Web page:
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Monday’s Headlines Are Roadkill

Possums squished under tires aren't the only victims of car-related violence. Pollution kills wildlife as well, and roads even prevent some species from mating.

12:01 AM EDT on September 11, 2023

  • Drivers kill about one million animals a year, but that's just a quarter of the animals that die due to cars and roads when pollution and habitat restrictions are taken into account. (City Lab)
  • In some major American cities, more than a quarter to nearly half of the land is devoted to storing cars. (Strong Towns)
  • The Nation reviewed Henry Grabar's "Paved Paradise: How Parking Explains the World."
  • Even as Uber continues to fight state-level labor laws, its CEO admits that the company doesn't treat its drivers very well. (Yahoo! Finance)
  • GM and Federal Express partnered to develop a zero-emissions delivery truck. (Fast Company)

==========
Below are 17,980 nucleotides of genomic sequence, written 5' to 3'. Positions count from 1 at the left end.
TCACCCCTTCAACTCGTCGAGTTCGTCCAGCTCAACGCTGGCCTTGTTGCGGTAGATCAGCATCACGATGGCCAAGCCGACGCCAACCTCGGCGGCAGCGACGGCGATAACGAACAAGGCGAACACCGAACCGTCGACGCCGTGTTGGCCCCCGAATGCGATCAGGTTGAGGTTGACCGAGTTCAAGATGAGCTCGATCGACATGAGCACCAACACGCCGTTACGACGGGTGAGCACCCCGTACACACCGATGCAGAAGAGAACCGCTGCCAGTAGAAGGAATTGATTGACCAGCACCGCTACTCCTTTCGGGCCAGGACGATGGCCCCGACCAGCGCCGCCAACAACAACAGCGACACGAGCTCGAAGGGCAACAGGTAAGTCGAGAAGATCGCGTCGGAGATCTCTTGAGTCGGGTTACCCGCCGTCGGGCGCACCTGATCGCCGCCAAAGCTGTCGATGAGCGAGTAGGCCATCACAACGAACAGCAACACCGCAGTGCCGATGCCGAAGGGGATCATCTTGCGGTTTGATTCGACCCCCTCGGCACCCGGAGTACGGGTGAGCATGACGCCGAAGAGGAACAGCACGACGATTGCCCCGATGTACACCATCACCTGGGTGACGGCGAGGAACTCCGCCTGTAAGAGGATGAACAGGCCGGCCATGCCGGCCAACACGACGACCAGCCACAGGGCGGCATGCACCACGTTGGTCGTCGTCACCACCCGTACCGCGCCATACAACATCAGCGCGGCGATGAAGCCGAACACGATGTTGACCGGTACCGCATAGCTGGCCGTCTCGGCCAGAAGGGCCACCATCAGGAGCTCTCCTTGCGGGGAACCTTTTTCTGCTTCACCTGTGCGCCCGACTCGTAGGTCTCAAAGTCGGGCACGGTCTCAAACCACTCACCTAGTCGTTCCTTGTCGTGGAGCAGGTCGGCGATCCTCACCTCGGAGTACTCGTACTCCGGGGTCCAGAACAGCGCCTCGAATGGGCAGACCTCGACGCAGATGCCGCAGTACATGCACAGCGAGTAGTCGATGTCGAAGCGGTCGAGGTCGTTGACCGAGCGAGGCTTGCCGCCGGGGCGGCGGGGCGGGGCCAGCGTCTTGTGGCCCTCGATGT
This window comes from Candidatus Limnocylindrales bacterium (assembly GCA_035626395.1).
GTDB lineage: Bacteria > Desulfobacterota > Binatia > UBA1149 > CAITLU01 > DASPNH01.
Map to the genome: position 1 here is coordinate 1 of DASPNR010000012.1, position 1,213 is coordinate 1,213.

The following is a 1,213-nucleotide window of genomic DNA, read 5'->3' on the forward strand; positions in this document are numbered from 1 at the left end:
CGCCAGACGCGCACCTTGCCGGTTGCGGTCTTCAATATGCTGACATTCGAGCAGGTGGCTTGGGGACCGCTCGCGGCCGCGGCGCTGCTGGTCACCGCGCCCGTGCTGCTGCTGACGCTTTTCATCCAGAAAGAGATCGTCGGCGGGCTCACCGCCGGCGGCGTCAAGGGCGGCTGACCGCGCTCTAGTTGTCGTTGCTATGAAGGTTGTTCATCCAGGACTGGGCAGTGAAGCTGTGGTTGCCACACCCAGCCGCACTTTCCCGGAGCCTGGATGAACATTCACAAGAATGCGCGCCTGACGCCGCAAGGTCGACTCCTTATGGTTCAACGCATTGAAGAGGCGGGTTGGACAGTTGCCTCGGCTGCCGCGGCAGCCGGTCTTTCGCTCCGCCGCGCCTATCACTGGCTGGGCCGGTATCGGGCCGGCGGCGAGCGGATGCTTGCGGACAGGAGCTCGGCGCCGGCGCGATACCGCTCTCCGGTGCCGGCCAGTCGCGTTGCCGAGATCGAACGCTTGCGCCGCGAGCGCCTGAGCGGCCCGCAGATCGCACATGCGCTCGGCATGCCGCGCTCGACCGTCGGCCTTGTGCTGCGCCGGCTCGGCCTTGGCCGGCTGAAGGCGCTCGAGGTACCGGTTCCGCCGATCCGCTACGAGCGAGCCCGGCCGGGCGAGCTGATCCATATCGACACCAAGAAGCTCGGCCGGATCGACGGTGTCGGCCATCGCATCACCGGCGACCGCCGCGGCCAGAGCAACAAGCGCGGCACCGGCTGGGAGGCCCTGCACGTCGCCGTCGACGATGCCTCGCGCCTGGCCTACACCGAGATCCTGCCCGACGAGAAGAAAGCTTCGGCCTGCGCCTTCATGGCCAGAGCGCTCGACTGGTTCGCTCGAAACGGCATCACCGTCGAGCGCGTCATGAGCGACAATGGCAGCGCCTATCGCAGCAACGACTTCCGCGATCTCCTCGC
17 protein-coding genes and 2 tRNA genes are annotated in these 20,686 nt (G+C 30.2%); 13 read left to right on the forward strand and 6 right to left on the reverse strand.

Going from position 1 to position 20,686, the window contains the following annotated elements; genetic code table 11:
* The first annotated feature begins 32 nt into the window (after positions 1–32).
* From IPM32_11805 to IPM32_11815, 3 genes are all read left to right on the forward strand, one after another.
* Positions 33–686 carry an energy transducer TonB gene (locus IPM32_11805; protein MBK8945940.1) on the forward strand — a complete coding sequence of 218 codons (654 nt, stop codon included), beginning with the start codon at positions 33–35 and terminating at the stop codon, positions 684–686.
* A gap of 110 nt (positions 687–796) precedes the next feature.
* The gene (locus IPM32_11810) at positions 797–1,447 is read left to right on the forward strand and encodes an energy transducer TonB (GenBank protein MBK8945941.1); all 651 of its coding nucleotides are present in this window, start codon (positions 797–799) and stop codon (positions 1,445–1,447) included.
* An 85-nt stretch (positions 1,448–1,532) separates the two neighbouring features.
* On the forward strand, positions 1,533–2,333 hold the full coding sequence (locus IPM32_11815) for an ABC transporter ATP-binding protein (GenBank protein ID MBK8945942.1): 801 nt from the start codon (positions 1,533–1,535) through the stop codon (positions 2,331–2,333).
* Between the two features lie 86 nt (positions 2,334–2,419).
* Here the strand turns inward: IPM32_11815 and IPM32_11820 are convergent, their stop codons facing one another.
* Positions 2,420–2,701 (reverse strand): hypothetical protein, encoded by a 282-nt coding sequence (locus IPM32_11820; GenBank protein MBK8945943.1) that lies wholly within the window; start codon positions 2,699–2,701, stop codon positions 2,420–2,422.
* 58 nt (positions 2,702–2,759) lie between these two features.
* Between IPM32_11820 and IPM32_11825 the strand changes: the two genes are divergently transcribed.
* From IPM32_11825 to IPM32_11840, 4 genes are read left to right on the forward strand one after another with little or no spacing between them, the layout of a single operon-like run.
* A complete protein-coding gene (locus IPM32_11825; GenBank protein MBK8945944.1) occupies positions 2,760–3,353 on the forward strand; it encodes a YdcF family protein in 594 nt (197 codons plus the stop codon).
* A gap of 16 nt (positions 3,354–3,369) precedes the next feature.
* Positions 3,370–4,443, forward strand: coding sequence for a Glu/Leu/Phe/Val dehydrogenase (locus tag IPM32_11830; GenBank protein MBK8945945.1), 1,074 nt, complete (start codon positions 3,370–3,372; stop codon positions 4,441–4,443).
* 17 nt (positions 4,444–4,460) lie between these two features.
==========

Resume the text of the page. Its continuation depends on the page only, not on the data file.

• Tire wear is a major contributor to water pollution, according to an Australian study. (New Atlas)
  • Why is this California city worried about e-bikes when cars kill so many more people? (L.A. Times)
  • More cars are not the key to revitalizing downtown D.C. (Greater Greater Washington)
  • Washington state's most recent carbon auction, intended to make pollution costly for companies, brought in $1.5 billion. The money will go toward projects that reduce emissions, though nothing specific has been identified. (Governing)
  • A court blocked Minneapolis' 2040 comprehensive plan that would have put an end to single-family zoning. (Star Tribune)
  • San Diego's proposed complete streets policy has too many loopholes. (KPBS)
  • Lowering the speed limit to 20 miles per hour didn't stop drivers from speeding near Arlington schools, so the city is installing speed humps. (ARLnow)
  • Anchorage has its first protected bike lane. (Daily News)
  • A multi-million-dollar San Jose parking lot for people who live in their vehicles sits mostly empty. (Spotlight)
  • Toronto Mayor Olivia Chow has not yet followed through on promises to improve transit service. (BlogTO)
  • China is flooding the world with cheap gas-powered cars. (New York Times)

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